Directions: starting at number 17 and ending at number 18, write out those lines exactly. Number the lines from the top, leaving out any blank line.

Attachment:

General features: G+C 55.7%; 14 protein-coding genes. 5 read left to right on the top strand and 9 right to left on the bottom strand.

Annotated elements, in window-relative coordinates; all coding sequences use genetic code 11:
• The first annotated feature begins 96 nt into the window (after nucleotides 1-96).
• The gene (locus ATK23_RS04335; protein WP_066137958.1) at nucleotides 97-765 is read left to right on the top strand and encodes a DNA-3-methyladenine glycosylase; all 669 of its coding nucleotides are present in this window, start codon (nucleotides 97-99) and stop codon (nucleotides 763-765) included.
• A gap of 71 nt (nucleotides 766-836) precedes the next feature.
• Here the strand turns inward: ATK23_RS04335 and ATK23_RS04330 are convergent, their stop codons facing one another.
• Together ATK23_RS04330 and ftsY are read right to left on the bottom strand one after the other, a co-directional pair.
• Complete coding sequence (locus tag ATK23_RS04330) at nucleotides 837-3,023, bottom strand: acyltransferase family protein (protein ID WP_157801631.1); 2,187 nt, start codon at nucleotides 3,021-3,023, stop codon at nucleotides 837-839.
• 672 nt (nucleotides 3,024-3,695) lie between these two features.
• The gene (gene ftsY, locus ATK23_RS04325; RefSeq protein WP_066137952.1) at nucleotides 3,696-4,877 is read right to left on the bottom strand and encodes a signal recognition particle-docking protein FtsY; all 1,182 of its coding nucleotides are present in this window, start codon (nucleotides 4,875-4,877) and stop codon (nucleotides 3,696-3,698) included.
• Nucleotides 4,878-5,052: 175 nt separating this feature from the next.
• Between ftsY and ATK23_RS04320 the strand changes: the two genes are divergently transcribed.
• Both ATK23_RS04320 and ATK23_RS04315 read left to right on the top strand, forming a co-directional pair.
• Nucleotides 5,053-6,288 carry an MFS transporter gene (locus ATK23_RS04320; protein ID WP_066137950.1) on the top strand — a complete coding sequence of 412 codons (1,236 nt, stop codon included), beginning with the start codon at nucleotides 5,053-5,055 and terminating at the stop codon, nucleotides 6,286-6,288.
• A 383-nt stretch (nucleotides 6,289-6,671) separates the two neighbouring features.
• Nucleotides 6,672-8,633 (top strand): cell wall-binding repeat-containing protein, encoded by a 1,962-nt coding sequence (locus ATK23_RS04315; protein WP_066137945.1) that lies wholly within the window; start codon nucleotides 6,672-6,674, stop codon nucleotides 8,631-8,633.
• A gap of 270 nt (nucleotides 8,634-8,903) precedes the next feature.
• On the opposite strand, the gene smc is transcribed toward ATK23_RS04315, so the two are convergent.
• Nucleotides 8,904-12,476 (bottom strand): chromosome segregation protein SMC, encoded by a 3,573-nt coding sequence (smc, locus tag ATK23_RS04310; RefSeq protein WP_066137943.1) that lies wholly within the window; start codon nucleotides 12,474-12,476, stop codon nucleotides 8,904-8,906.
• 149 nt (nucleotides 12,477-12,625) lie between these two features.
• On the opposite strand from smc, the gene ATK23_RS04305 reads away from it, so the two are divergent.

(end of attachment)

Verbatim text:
• A gap of 270 nt (nucleotides 8,634-8,903) precedes the next feature.
• On the opposite strand, the gene smc is transcribed toward ATK23_RS04315, so the two are convergent.